As I introduced at the start of this series, I like to think of building a physician satisfaction program like building a house. First, you need to have a strong foundation made up of a well-designed, well-implemented, and continually optimized EHR. If you don’t start with this strong foundation, the rest of your satisfaction program will be on shaky ground. To build this foundation, you need to have a strategy with the end in mind, one which includes both the initial build and a program to maintain and evolve that build over time.
The Initial Build
First and foremost, if you are implementing an EHR from a new vendor, listen to your EHR vendor! Your vendor designed the software, and the best vendors have evolved their software over many years with feedback from the countless installs prior to yours. Second, with that said, get a second opinion and engage an advisor who has been through implementations of your vendor’s software before. Finally, listen to your end-users; they know their workflows the best, and they are the best barometers for when tweaks to the standard workflows are needed. A good balance of those three voices should result in a solid initial build.
Continually Evolving Your EHR
Once you are live, you need a plan to continually evolve your EHR. Vendor software, end users’ needs and organizational strategies change over time. Your EHR should evolve with those changes. Be strategic with your upgrade planning to make sure you prioritize features that align with organizational strategy and end-user desires. Also, vendors typically inform organizations of the software features they feel will make an impact. For instance, Epic has its Gold Stars measures; pay attention to these. If you fall below an 8-star rating in any area, use your governance teams to determine your strategies to get back on track.
There are two other techniques I like to use to make sure the EHR is evolving to meet end-user needs:
- “Quick win” teams to remove daily frustrations within local workflows
- Measurement to identify larger projects to impact more global issues
Quick Win Teams
For day-to-day “quick wins,” I like forming small teams made up of an informed end-user (use Epic’s Physician Builder and Clinical Informaticist courses or similar programs to develop these people), an analyst and a certified trainer.These triads are an excellent way to identify and remove the little nuisances that plague your end users but don’t rise to “project” status. It is also a good way to knock out those pesky “quick wins” on your Gold Stars dashboard. Embed these teams into as many critical workflows in your organization as you can afford (ICU, ER, OR/Surgery, Peds, L&D/OB-Gyn, Primary Care, Specialty Clinics, etc.) and give them the latitude to make the needed changes unique to the workflows they know best.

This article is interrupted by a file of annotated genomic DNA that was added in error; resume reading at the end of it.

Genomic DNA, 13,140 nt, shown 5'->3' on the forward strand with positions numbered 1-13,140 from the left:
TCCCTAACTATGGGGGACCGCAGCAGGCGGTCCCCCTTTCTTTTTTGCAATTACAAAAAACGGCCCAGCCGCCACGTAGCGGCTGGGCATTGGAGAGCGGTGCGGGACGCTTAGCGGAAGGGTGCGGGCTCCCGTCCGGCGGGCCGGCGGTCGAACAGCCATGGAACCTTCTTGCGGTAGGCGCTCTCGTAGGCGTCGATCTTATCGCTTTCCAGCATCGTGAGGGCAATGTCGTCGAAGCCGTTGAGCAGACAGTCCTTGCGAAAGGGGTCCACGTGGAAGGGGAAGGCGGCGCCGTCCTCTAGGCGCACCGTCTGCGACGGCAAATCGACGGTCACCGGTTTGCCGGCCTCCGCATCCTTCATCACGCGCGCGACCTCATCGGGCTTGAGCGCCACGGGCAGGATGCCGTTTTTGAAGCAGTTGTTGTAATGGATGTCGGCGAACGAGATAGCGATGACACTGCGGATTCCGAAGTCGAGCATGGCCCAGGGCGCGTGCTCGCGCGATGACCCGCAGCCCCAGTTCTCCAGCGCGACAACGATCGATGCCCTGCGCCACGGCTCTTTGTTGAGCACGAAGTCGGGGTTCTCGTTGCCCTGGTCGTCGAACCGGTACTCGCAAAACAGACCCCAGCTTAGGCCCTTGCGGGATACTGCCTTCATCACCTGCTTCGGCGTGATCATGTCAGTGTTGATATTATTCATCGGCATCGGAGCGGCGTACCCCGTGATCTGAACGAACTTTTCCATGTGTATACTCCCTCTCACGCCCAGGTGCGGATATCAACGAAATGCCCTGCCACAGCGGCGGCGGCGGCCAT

Measurement of both end-user satisfaction and areas of global inefficiency are also a must. Use externally benchmarked measures whenever possible. Measuring takes courage. Measuring means that you are open-minded to the results and will invest in the activities needed to improve.
Satisfaction and Inefficiencies
For satisfaction, I think there is no better tool than the KLAS Arch Collaborative Survey. While the cost may seem daunting at first, the data and insights provided, which are benchmarked against like-organizations, are invaluable. Plan on measuring at least twice. The first measurement will identify which areas of change you need to focus on; the second will track the effect of the changes you put in place and identify adjustments needed in your plan.
For inefficiencies, consult your Epic Signal data (or similar tool provided by your vendor). Signal is an excellent way to see both where individuals and groups as a whole are struggling. If one person is an outlier within your organization, make sure that person receives the needed attention. If there are areas in which your organization as a whole is an outlier when benchmarked against like-organizations, this represents some system work that needs to be done. Validate these findings with your governance groups in order to devise a strategy for getting back on track.
As with any construction project, building and maintaining a strong foundation on which the rest of your program will stand is key. Only after this foundation is in place can organizations look ahead to key, associated technologies that will strengthen this base. Then, it’s on to the core structure of a successful physician EHR satisfaction program!
Interested in learning how Medix Technology can supply the leadership, guidance and talent you need to accelerate the building of a successful and cost-effective physician satisfaction program at your organization? Click here to contact our team!
About the Author
Dr. Brian Patty joined Medix Technology as Chief Medical Informatics Officer in 2020. As one of the nation’s first CMIOs, he brings more than 40 years of medical and clinical informatics experience to the team. Dr. Patty partners with our clients at all stages of their Epic journey, from implementation to optimization. His areas of expertise include improving clinical workflows, simplifying EHR processes to improve end user satisfaction, reducing burnout and costly turnover, and maximizing technological investments.